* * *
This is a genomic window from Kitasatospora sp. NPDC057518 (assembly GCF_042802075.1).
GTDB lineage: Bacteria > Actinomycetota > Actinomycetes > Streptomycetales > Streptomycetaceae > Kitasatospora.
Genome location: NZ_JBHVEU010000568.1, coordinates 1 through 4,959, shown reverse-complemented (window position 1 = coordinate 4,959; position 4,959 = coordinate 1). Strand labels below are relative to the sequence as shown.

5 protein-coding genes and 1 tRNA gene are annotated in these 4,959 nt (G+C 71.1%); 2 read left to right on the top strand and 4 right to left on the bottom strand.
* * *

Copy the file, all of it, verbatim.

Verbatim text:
This is a genomic window from Kitasatospora sp. NPDC057518 (assembly GCF_042802075.1).
GTDB lineage: Bacteria > Actinomycetota > Actinomycetes > Streptomycetales > Streptomycetaceae > Kitasatospora.
Genome location: NZ_JBHVEU010000568.1, coordinates 1 through 4,959, shown reverse-complemented (window position 1 = coordinate 4,959; position 4,959 = coordinate 1). Strand labels below are relative to the sequence as shown.

5 protein-coding genes and 1 tRNA gene are annotated in these 4,959 nt (G+C 71.1%); 2 read left to right on the top strand and 4 right to left on the bottom strand.